I was a little anxious today, going with my colleague to pick up his suit from A Suit That Fits. Knowing I was going to review the result; knowing that they knew I was going to review the result.

Overall, though, the impression was very positive. Much of this is down to my colleague’s build. A rugby player with a big chest and shoulders, he has a rather extreme drop from chest to waist: something like 46 inches down to 36.

The standard drop on a suit is six inches. So a 40-inch chest comes with trousers with a 34-inch waist. I need a seven-inch drop (40 down to 33) but this can easily be dealt with in the adjustment of trouser and jacket waist.

Ten inches is a little harder to cater for. And although my colleague has always had his suits adjusted in the waist, it is pretty much impossible to adjust a standard jacket to those kind of proportions.

When I saw the silhouette of the suit from the back, it was impressive. That kind of drop creates a rather statuesque figure in a well-fitting suit. The Atlas silhouette, it is often called.

To my colleague it felt rather snug, both in the waist of the jacket and in the trousers from the knee downwards. I think that is probably because he has never really worn a jacket that fits that close through the waist and hips, and because trousers with a 36-inch waist tend to come with rather wide legs.

Then the waist button popped off.

As he was buttoning up the jacket, the waist button pinged onto the floor. I resisted the urge to make a comment about his girth. Well, almost.

The staff offered to sew it back on; I’m sure it will be as good as new. But it does make you think about the quality of the workmanship. This is tailors in Nepal, good as they are, and not Savile Row.

But then I have commented on the same thing on my suits made in Hong Kong. Buttons have come off occasionally and I have sewed them back on. One seam needed a little attention once, but that’s about it. In every other area the suits have worn well after four years. And sewing a button on is a small price to pay for perfect fit.

This point should be emphasised. For my colleague, it is his first experience with made-to-measure. He doesn’t know quite how slim he wants the fit. And with A Suit That Fits he can have his suit altered any time, as many times as he wants, for free. After a while he will know what’s right, adjust his template and have all his suits made according to that in the future.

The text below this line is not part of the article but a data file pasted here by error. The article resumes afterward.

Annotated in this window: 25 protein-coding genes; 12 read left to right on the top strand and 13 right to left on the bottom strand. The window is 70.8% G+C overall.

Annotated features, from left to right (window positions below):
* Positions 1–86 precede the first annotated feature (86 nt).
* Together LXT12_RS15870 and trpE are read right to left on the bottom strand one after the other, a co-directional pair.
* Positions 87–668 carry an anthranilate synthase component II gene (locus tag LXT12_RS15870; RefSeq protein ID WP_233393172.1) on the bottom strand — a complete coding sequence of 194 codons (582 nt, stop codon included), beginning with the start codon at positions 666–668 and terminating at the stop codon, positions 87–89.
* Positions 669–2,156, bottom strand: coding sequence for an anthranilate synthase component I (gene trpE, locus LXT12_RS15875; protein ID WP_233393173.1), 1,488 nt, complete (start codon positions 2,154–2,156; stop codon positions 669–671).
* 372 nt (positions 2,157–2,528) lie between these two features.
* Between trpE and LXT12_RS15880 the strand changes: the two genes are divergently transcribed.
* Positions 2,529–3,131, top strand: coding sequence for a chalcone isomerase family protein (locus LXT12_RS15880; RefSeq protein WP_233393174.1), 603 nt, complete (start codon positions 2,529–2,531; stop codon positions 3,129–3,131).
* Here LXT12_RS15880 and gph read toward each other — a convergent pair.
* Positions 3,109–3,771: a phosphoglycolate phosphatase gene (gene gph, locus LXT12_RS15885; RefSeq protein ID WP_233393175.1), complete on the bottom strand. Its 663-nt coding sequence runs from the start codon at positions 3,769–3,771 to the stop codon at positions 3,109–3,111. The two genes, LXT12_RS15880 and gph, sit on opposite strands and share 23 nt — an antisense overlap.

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aubrey

I, too, have a 10″ drop (42 to 32 inches), so can you elaborate on your statement, “it is pretty much impossible to adjust a standard jacket to those kind of proportions”? Is there just too much material in the waist and skirt?

info

I have been following your experience with a suit that fits over the past few weeks with interest. As the owner of a tailoring business my self I find myself asking the questions:

– How does the suit wear over time?
– And what is the consistency like, i.e. if you buy a suit in a years time, does it fit as well as the first?

If both these questions are answered positively then it sounds like ASTFs have a good offer. However, from experience these are the two biggest challenges for any company that adopts a glocal sourcing model.

With regards to your comments about the drop ratio. In the majority of cases I would suggest that you don’t try to follow the contour of a 10″drop as it will completely destroy the balance of the suit. As you quite rightly pointed our a 6 inch differential should be the max.

Anonymous

As someone with a 13 inch drop (42 to 29), I can sympathize with the limitations of even an excellent tailor. Additionally, my height (6’1) makes pants difficult to fit because the legs are never long enough in relation to the waist. I finally went all out and bought the Italian suit that was practically made for me. Apparently, Europeans are built like me, so I should have searched there first!

Anonymous

Seriously, Anon?

I’ve got a 10-12in drop 42-43L and 30-33 pants depending on style, and I’ve found your usual Italian fare like Armani to be horridly baggy. Ungaro suits are OK-ish, though you still have to toss the pants. Haven’t found anything better 🙁

Anonymous

Suit drop has always been a problem for me. I live in a very rural part of the States. There are no custom tailors within a 2.5 hour drive. While in NY on business a while back I had my measurements professionally taken and a suit ordered. Unfortunately, I only ordered one. I recently called to order others and the new owners will not order any more for me until I come in so they could take my measurements again. Can anyone recommend an athletic cut suit or another off the rack suit that has a large drop that may work for me until I get in to see a tailor? I’ve got a 20in drop, a 56XL jacket and 36XL pant. Any thoughts would be appreciated.

Unknown

If the dinner jacket illustrated is the item in question, shouldn’t the tailor have pointed out that dinner jackets do not traditionally come with flaps on the pockets?

Dressing well can be a minefield and an advantage of getting a tailored suit should surely be that the tailor has his own experience and advice to give?